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REPUBLIC OF THE SUDAN 5 th NATIONAL POPULATION AND HOUSING CENSUS MONITORING AND OBSERVATION COMMITTEE ENUMERATION PHASE MONITORING REPORT By: Dr Abdel.

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Presentation on theme: "REPUBLIC OF THE SUDAN 5 th NATIONAL POPULATION AND HOUSING CENSUS MONITORING AND OBSERVATION COMMITTEE ENUMERATION PHASE MONITORING REPORT By: Dr Abdel."— Presentation transcript:

1 REPUBLIC OF THE SUDAN 5 th NATIONAL POPULATION AND HOUSING CENSUS MONITORING AND OBSERVATION COMMITTEE ENUMERATION PHASE MONITORING REPORT By: Dr Abdel Bagi Gailani November 2008

2 2 INTRODUCTION Sudan on war for last 50 years ( ) CPA signed in 2005 CPA conceived as roadmap to the future of the country CPA calls for equity, equality, Justus, fare distribution of power and wealth and sustainable development Census is the basic tool for achieving the said goals

3 3 Sudanese Census Census stated in CPA (constitution article # 215 A Census to be conducted by the end of 2 nd year of interim period}. Census should be monitored by an independent body MOC idea was materialized Upper House named the Chair of MOC

4 4 Census Monitoring Phases Preparatory phase Enumeration phase Post enumeration phase

5 5 MOC Mandates 1. Monitor and observe the census execution operations at all stages and levels 2. Ensure compliance with census established criteria and standards. 3. Ensure comprehensive coverage 4. Ensure transparency of all census procedures and operations 5. Provide regular reports including recommendations when necessary to the PCC. 6. Provide report on the final census results to the PCC. 7. Provide technical advice to the PCC in writing when necessary

6 6 MOC Members 75 members representing: Political parties States Representatives Ministries, Academic Institutions, Universities, NGOs and international organizations and. Donors

7 7 Monitors Selection Monitors posts advertized in local and international media Selection criteria developed Panel established Interviews conducted 318 monitors contracted

8 8 Monitoring Mission Structure Monitoring Teams Coord 3 International One National Expert Regional Monitors 9 International Experts 9 National Experts State Monitors 16 International Experts 41 National Experts Locality/County Monitors 250 National Monitors MOC Chairman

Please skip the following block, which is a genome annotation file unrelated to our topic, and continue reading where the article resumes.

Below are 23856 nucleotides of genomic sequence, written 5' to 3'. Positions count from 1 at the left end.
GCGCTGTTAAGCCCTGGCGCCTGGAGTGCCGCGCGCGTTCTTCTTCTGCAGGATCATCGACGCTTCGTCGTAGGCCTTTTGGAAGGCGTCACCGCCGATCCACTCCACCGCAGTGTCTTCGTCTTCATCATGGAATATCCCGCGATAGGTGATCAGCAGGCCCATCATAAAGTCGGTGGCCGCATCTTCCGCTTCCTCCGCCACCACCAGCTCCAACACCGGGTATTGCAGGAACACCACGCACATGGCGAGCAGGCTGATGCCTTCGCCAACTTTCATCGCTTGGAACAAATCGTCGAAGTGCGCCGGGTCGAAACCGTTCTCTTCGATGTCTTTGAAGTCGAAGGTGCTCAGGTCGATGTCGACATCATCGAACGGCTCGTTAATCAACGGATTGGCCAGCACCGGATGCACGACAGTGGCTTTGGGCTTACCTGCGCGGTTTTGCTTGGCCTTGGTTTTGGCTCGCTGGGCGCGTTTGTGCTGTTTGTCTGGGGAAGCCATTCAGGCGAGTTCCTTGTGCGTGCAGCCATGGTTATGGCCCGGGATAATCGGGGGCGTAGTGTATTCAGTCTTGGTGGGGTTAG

9 9 Training of National and International Monitors Background Session: Background information about the Census Methodology Session Monitoring mission structure, roles, responsibilities, monitoring tools and methods. Report Writing Session Reporting guidelines and formats

10 10 Posting of Monitoring Team Commercial flight used for Darfur and S Sudan, Vehicles for 12 states of N Sudan Hotel accommodation in S Sudan is very expensive and not available in some states. Serious problem of movement within states and between states in Darfur and S Sudan

11 11 Monitoring Samples One Urban and one Rural locality/county randomly selected from each state of the 25 states of Sudan. 4 EAs from Urban Locality/county and 6 EAs from Rural one were randomly selected from the EAs list prepared by CBS and SSCCSE for each state

12 12 Monitor’s Tasks Assessment of the availability and adequacy of vehicles, equipment and material s in the state and localities office. Assess the questionnaires storage and security measure established in state and localities offices. Assessment of the identification of enumeration site. Monitoring the handling of the questionnaires in the field. Monitoring the actual enumeration. Monitoring the attitude of the Respondents to Enumerators.

13 13 Monitor’s Tasks Cont Monitoring the data quality control by Enumerator and Supervisors. Monitoring the payment of field workers. Filling the three survey questionnaires, form A,B and C Writing the daily monitoring reports and submitting them to Regional Monitor and Team Leader. Reporting on their safety and security situation through daily telephone contacts and s.

14 14 Monitoring Reports 9 Regional Reports 25 State Reports 130 Locality/County Reports One Survey Report Questionnaires A: 226 B: 1945 C: 458 Total 2649 questionnaires were completed and analysed

15 15 Content of Regional and State Reports 1. Administrative structure and general information about the state. 2. Recruitment of field workers. 3. Adequacy of field worker training. 4. Availability and adequacy of equipments in state and localities levels. 5. Identification and mapping of enumeration areas during house listing and enumeration process.

16 16 Content of Regional and State Reports Cont 1. Filling of the short and long questionnaires. 2. Return of the questionnaires from field. 3. Payment of field staff. 4. General information related to enumeration process, problem and constraints.